Xavi's early goal, brilliantly executed, caused Madrid an unexpected problem. Given that Mourinho would have wanted to get to the interval at 0-0, to then try to go for the game in the second half, the 'Inter' tactic that Guardiola had referred to in the press conference before the game was already in ruins. Madrid came out of their shell and tried to redress the balance immediately, only to fall to a sloppy goal eight minutes later, at the hands of Pedro. Both Ramos and Casillas will prefer not to watch the replays.

In the second half, some of the hosts' football was astonishing. Madrid simply couldn't cope. Pepe was all over the place, Ramos was leaving huge spaces on the right flank - although to be fair to him, Di Maria was not helping - and Khedira seemed to undergo some sort of paralysis, like a startled rabbit in the headlights of a speeding car. After 56 minutes it was all over bar the home fans' shouting, some of which included the chant Mourinho dimisiĆ³n! (Mourinho resign!) which was quite witty in the circumstances. The Special One sat motionless on the bench, his poker face revealing no emotion. He was probably beginning to plot the revenge at the Bernabeu. This was, in fact, the heaviest defeat of his managerial career.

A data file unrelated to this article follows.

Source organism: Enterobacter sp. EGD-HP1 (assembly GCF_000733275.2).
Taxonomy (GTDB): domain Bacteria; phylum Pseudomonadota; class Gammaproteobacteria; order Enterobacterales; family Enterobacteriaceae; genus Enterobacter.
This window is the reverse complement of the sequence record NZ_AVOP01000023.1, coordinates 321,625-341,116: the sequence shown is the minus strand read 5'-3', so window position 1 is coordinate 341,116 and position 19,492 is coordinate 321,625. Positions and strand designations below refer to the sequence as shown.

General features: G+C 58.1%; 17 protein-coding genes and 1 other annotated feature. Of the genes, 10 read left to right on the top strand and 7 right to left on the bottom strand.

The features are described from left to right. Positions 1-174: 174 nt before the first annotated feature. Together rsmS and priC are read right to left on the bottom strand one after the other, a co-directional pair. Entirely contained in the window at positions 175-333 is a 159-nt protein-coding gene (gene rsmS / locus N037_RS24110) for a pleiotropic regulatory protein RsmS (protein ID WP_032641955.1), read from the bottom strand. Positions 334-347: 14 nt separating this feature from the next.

The game will deal a temporary psychological blow to Madrid, but the consequences of the game are far from clear. They may motivate Madrid even more. They were played off the park, but they have not become a poor side overnight. They lost their shape and their discipline, unusual for a Mourinho side, and everything went wrong for them.

At times in the second half Barcelona were playing football from some other space-time continuum. Brutal in its apparent simplicity but based on infallible technique, they hardly played a long ball all match. Madrid had not expected to be playing a five-a-side game, and simply fell into the trap of ball-watching. Both of David Villa's goals came from Madrid's tendency to watch the man with the ball (Messi) and not the diagonal runs into space.